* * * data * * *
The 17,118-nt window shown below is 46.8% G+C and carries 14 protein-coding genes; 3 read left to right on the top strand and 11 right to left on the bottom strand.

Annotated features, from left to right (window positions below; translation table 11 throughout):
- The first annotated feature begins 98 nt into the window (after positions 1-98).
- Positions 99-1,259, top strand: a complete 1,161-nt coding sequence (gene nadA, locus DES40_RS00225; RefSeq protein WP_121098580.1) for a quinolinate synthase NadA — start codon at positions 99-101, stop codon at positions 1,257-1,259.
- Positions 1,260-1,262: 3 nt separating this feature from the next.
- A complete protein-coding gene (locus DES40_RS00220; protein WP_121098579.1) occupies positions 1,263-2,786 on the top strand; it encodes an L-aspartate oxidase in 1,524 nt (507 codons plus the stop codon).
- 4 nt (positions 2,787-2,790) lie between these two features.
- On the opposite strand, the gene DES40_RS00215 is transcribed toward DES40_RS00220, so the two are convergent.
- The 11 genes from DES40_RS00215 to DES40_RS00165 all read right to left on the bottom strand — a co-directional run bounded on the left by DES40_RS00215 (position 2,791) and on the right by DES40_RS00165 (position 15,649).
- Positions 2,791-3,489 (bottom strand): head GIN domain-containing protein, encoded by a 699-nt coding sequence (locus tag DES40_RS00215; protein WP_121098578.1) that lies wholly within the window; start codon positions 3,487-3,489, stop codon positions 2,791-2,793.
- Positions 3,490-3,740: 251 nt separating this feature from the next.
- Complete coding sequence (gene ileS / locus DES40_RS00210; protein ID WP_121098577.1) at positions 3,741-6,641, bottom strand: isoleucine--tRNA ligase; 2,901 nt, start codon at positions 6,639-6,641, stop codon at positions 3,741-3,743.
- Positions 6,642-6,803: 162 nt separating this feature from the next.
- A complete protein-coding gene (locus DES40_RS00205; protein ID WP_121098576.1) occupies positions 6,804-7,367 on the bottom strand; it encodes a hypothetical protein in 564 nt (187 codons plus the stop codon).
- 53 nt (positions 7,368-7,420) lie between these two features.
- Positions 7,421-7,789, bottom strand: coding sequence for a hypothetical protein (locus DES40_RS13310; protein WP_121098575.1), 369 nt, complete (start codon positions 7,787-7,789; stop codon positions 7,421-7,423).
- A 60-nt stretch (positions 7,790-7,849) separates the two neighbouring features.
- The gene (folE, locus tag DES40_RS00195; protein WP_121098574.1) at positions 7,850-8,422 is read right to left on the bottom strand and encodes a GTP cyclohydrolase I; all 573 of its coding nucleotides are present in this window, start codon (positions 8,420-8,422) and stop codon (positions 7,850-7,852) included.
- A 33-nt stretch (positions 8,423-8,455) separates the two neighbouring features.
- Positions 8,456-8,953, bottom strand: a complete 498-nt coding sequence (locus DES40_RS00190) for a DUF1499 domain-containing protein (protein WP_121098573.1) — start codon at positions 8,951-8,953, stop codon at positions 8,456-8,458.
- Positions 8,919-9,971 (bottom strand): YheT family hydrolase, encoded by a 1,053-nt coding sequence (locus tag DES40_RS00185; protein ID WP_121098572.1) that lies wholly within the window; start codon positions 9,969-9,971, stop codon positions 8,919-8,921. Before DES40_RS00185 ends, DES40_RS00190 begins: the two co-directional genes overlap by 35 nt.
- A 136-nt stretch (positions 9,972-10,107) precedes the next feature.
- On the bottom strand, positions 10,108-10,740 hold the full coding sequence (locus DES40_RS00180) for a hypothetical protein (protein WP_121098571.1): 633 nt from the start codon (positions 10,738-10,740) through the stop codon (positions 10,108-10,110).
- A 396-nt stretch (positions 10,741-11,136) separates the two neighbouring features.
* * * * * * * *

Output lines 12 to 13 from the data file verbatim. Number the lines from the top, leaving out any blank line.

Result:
- Complete coding sequence (gene ileS / locus DES40_RS00210; protein ID WP_121098577.1) at positions 3,741-6,641, bottom strand: isoleucine--tRNA ligase; 2,901 nt, start codon at positions 6,639-6,641, stop codon at positions 3,741-3,743.
- Positions 6,642-6,803: 162 nt separating this feature from the next.